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Struggling Students Learn — by Teaching

  • Faiza Elmasry

It might sound like a recipe for educational disaster: Take kids who need to improve their reading skills and have them tutor other kids who have trouble reading. But that’s exactly the idea behind a literacy program in Washington, and it has proven to be a recipe for success.

Reach Incorporated, a nonprofit that aims to develop confident readers and capable leaders, began the program in 2010. Since then, more than 500 high school and elementary school students have taken part.

A screen capture of the home page of Reach Inc.

A screen capture of the home page of Reach Inc.

The teens selected to become tutors are usually struggling in school themselves. There’s a reason for that, said Lori Pitts, the group’s curriculum and creativity coordinator.

“We believe that giving teenagers real responsibilities allows them to create change in that community and to actually better themselves, because now they’ve been entrusted with this big responsibility," she said.

For the teens, the results so far have been obvious and positive.

“We actually have a test that tests their reading level at the beginning of the year, at the middle of the year and at the end of the year,” Pitts said. “Most of our tutors grow about two grade levels per year.”

Rico McCard, 17, is one of about six dozen student tutors. Before joining the program four years ago, he was struggling. Now, his grades have improved and he's more confident.

“I was kind of shy my first day here at Reach,” he said. “I didn’t say much. I didn’t say much for two weeks, actually. I was, like, by myself in a corner. ... And every time the teacher had called on me, I basically would shy away from the question.”

Educators at Reach give the teens tutoring skills. They also evaluate their performance. Rico said that helped him understand how to engage young students.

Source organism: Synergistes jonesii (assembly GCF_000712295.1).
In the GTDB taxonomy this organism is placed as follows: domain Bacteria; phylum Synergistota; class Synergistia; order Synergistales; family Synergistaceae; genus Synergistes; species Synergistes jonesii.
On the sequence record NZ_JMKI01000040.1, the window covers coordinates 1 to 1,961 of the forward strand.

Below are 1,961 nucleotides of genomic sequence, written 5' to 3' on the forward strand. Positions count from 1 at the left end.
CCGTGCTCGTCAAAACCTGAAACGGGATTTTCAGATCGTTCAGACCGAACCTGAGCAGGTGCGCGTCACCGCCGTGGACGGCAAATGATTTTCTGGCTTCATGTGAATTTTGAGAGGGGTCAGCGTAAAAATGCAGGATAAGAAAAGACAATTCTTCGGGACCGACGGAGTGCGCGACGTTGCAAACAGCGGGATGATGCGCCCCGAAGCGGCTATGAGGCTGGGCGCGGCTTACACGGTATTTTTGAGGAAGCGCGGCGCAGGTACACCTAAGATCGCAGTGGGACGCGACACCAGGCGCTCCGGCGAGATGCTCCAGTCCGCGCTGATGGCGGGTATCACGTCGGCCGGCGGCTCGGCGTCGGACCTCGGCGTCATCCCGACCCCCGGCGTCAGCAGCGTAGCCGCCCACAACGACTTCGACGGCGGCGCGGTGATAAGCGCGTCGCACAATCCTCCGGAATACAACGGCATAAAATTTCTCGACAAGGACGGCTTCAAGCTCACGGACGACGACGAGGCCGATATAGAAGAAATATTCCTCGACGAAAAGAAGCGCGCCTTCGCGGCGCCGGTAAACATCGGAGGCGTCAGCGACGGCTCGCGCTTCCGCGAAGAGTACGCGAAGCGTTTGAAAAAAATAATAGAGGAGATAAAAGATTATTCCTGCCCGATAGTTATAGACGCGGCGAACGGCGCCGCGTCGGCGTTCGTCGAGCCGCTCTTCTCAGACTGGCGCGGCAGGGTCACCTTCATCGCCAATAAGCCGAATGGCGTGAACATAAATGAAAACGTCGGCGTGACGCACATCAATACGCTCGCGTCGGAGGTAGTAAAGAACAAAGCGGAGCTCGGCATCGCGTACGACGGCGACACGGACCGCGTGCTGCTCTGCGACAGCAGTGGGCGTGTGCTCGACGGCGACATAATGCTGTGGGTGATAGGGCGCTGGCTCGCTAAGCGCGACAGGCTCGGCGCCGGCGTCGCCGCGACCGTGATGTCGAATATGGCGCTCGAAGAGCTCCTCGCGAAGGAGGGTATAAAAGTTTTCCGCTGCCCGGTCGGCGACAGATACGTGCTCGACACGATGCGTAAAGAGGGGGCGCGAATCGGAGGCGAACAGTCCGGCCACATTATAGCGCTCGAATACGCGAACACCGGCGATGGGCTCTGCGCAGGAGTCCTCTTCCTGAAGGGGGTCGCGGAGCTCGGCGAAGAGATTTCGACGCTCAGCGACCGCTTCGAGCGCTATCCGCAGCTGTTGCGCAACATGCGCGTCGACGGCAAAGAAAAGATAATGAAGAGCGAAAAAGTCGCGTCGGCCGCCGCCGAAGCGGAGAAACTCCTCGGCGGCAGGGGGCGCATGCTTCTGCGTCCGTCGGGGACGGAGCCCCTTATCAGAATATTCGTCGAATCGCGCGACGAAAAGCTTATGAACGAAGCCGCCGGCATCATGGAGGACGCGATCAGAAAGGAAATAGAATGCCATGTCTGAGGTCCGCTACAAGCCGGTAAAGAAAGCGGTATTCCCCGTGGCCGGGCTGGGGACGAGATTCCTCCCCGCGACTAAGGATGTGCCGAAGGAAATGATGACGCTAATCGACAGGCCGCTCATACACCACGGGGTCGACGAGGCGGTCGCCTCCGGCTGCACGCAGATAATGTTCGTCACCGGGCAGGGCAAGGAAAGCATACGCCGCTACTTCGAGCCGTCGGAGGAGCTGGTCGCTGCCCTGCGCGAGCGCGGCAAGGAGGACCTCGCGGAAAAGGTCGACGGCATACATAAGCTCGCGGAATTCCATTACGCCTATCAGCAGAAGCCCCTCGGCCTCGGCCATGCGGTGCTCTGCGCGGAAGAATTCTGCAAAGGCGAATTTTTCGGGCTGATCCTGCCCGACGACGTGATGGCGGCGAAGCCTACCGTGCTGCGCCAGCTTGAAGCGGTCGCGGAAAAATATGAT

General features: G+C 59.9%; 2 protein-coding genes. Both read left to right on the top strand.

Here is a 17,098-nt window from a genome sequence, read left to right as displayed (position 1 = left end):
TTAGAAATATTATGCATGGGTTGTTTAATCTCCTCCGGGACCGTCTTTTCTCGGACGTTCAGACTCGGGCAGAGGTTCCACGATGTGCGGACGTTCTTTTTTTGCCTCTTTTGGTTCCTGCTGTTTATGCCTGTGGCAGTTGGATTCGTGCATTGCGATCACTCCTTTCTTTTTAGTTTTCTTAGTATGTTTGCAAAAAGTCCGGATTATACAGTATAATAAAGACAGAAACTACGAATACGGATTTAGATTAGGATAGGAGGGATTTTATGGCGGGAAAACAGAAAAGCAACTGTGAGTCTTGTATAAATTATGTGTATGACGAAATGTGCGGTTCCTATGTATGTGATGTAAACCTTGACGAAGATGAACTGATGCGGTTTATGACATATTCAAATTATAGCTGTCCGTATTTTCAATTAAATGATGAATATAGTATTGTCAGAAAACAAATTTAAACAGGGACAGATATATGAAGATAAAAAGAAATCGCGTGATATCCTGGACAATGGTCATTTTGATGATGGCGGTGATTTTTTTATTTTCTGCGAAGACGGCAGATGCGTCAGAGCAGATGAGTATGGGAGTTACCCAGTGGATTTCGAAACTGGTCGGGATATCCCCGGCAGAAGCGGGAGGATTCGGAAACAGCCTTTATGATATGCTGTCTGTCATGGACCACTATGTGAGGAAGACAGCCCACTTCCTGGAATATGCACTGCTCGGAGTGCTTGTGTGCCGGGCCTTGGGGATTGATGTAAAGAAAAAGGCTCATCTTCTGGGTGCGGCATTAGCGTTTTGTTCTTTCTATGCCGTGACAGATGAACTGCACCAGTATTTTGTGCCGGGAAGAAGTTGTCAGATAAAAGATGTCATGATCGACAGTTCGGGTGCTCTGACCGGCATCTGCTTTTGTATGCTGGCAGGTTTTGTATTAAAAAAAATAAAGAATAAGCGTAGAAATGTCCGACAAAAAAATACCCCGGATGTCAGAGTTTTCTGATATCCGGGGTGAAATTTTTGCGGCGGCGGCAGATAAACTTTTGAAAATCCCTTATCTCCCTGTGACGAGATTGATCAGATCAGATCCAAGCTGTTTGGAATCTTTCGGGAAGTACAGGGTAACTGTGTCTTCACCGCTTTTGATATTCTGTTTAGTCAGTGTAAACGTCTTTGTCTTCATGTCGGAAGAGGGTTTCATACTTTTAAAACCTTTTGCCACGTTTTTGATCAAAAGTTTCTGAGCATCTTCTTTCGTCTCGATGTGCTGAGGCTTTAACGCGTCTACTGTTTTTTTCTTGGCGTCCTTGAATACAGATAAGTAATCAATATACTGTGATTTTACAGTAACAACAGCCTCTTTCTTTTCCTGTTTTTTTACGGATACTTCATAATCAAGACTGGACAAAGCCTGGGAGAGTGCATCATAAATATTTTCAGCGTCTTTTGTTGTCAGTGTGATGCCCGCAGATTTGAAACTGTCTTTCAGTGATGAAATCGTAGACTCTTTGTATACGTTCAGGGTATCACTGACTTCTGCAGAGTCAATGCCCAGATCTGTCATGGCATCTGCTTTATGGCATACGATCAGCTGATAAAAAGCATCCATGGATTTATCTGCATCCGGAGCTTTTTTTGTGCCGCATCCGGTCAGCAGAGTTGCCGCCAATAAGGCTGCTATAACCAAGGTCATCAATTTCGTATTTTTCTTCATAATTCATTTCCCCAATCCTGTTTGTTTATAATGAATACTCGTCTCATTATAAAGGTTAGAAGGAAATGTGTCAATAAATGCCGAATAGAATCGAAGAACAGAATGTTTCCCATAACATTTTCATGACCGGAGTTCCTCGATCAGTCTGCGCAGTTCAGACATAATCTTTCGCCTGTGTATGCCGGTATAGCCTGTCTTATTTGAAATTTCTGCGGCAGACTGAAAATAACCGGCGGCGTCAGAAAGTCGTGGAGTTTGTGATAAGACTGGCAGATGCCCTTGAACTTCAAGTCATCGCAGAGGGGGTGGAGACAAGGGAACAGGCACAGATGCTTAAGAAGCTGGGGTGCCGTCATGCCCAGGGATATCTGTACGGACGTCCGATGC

'Match their intensity'

“You got to have the confidence,” he said. “You got to have the enthusiasm. You got to show toughness. You got to show energy. Because with second- and third-graders, you know, they are going to show energy, running around everywhere. So you got to match their intensity.”

He talks to them, especially if they’re having a bad day.

“What I do is to take a break from the work for a minute, tell them how your day was," he said. "I would play a small game to take their mind off what had happened today.”

Pitts said games are actually an important part of this tutoring program.

“I like to make it engaging by not always having them write on a worksheet," she said. "There is a component where they pair up and talk to a friend, or they get to apply their knowledge in some way through a game.”

Judith Miller, a teacher at Payne Elementary School in Washington, said her students benefit a lot from this program.

“They get to see what it is to be with high school students and how the high school students interact with them,” she said. When the tutors are doing handling the instruction, "it’s not a different process, but it’s fun. The [high school] students are not as direct with them, like their classroom teachers. So they get to see the same standards, but in a different way.”

The tutors are paid for their work, but Rico, who’s been in the program for four years, said he doesn't participate just for the money.

“It’s what I’m doing for these kids. To be honest with you, I come here every single day working with the kids, making sure they’re happy," he said. "I would do my best. [I would] do what I can do as a person.”

That’s the best evidence that the Reach program is making a difference for young students, and the teens who tutor them.

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